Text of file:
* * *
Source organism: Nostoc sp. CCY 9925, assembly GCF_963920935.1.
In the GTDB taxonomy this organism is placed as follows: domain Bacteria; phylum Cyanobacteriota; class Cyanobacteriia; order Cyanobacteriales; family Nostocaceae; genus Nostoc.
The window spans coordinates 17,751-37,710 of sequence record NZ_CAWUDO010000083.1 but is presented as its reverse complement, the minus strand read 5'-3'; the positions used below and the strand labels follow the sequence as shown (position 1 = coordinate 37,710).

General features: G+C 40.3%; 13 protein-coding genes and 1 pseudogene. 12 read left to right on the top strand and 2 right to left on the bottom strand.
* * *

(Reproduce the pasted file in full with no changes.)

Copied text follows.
Source organism: Nostoc sp. CCY 9925, assembly GCF_963920935.1.
In the GTDB taxonomy this organism is placed as follows: domain Bacteria; phylum Cyanobacteriota; class Cyanobacteriia; order Cyanobacteriales; family Nostocaceae; genus Nostoc.
The window spans coordinates 17,751-37,710 of sequence record NZ_CAWUDO010000083.1 but is presented as its reverse complement, the minus strand read 5'-3'; the positions used below and the strand labels follow the sequence as shown (position 1 = coordinate 37,710).

General features: G+C 40.3%; 13 protein-coding genes and 1 pseudogene. 12 read left to right on the top strand and 2 right to left on the bottom strand.